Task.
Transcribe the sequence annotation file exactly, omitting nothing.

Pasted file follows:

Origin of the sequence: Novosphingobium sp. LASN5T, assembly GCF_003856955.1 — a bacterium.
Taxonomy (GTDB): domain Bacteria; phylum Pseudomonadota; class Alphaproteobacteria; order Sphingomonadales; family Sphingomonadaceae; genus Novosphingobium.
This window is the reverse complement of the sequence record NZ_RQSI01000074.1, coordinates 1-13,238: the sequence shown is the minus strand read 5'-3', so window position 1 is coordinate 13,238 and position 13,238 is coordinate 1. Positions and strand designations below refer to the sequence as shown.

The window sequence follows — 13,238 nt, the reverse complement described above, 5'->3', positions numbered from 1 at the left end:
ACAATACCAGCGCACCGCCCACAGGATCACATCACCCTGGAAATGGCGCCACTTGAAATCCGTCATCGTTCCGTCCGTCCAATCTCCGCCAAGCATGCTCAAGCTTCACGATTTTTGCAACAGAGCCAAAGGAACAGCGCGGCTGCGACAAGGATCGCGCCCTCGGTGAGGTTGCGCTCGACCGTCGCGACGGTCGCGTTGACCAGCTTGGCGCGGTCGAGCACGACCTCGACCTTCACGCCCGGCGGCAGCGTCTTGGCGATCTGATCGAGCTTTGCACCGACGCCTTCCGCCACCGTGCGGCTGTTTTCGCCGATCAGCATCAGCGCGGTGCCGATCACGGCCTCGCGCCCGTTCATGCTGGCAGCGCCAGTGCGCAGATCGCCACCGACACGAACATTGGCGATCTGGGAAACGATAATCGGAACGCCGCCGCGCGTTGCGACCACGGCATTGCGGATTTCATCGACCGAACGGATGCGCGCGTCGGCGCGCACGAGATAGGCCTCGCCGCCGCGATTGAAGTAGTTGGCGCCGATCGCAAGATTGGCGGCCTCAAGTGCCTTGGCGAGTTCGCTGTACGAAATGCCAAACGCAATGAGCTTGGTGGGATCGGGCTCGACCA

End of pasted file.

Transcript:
Origin of the sequence: Novosphingobium sp. LASN5T, assembly GCF_003856955.1 — a bacterium.
Taxonomy (GTDB): domain Bacteria; phylum Pseudomonadota; class Alphaproteobacteria; order Sphingomonadales; family Sphingomonadaceae; genus Novosphingobium.
This window is the reverse complement of the sequence record NZ_RQSI01000074.1, coordinates 1-13,238: the sequence shown is the minus strand read 5'-3', so window position 1 is coordinate 13,238 and position 13,238 is coordinate 1. Positions and strand designations below refer to the sequence as shown.

The window sequence follows — 13,238 nt, the reverse complement described above, 5'->3', positions numbered from 1 at the left end:
ACAATACCAGCGCACCGCCCACAGGATCACATCACCCTGGAAATGGCGCCACTTGAAATCCGTCATCGTTCCGTCCGTCCAATCTCCGCCAAGCATGCTCAAGCTTCACGATTTTTGCAACAGAGCCAAAGGAACAGCGCGGCTGCGACAAGGATCGCGCCCTCGGTGAGGTTGCGCTCGACCGTCGCGACGGTCGCGTTGACCAGCTTGGCGCGGTCGAGCACGACCTCGACCTTCACGCCCGGCGGCAGCGTCTTGGCGATCTGATCGAGCTTTGCACCGACGCCTTCCGCCACCGTGCGGCTGTTTTCGCCGATCAGCATCAGCGCGGTGCCGATCACGGCCTCGCGCCCGTTCATGCTGGCAGCGCCAGTGCGCAGATCGCCACCGACACGAACATTGGCGATCTGGGAAACGATAATCGGAACGCCGCCGCGCGTTGCGACCACGGCATTGCGGATTTCATCGACCGAACGGATGCGCGCGTCGGCGCGCACGAGATAGGCCTCGCCGCCGCGATTGAAGTAGTTGGCGCCGATCGCAAGATTGGCGGCCTCAAGTGCCTTGGCGAGTTCGCTGTACGAAATGCCAAACGCAATGAGCTTGGTGGGATCGGGCTCGACCA